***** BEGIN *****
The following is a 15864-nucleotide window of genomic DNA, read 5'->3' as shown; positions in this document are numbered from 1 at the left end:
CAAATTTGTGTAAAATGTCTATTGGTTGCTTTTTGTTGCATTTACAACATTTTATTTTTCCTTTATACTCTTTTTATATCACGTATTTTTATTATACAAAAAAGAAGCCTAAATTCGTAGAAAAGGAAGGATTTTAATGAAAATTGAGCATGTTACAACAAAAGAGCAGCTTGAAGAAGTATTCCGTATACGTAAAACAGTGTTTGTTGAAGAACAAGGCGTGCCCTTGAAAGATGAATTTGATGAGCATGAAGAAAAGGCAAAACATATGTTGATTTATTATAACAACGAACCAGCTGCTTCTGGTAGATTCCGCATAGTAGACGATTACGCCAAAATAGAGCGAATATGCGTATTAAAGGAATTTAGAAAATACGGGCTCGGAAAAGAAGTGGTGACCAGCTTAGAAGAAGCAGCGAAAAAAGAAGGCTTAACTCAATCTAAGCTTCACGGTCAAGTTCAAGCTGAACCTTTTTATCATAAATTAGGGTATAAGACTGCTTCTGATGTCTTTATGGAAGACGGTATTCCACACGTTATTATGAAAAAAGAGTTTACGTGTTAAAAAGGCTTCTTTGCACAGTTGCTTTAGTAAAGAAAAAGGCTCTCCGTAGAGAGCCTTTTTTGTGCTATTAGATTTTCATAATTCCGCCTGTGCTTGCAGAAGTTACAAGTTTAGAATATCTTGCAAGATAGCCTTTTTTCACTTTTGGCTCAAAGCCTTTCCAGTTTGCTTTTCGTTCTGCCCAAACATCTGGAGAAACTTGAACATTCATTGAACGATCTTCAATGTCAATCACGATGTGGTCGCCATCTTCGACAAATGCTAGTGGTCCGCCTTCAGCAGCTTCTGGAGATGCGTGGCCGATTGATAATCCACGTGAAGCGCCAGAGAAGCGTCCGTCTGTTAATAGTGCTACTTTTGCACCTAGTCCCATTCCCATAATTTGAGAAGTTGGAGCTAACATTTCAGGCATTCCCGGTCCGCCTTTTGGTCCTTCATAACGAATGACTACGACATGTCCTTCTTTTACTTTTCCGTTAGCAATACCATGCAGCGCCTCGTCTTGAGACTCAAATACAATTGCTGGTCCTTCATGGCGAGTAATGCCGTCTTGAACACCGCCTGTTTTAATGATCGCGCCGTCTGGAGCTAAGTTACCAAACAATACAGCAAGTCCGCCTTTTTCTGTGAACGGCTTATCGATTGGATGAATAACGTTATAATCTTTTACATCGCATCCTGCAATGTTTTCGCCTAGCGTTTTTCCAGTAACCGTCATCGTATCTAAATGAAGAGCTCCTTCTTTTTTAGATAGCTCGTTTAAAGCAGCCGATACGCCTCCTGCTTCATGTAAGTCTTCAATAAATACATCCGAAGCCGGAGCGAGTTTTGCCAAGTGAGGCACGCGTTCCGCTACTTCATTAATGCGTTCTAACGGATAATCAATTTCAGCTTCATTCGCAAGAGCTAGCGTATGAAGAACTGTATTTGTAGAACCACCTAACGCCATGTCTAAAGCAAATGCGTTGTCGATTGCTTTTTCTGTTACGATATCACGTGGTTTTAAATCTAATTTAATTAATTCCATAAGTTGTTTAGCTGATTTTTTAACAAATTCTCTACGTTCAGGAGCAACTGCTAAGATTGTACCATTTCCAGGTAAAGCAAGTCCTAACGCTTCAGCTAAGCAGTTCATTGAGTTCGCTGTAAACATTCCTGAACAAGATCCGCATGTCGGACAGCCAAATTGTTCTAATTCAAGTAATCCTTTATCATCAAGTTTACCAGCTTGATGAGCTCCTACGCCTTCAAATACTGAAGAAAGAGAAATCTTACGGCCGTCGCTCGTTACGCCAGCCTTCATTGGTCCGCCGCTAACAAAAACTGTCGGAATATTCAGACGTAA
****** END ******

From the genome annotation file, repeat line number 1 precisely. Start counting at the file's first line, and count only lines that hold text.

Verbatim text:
The following is a 15864-nucleotide window of genomic DNA, read 5'->3' as shown; positions in this document are numbered from 1 at the left end: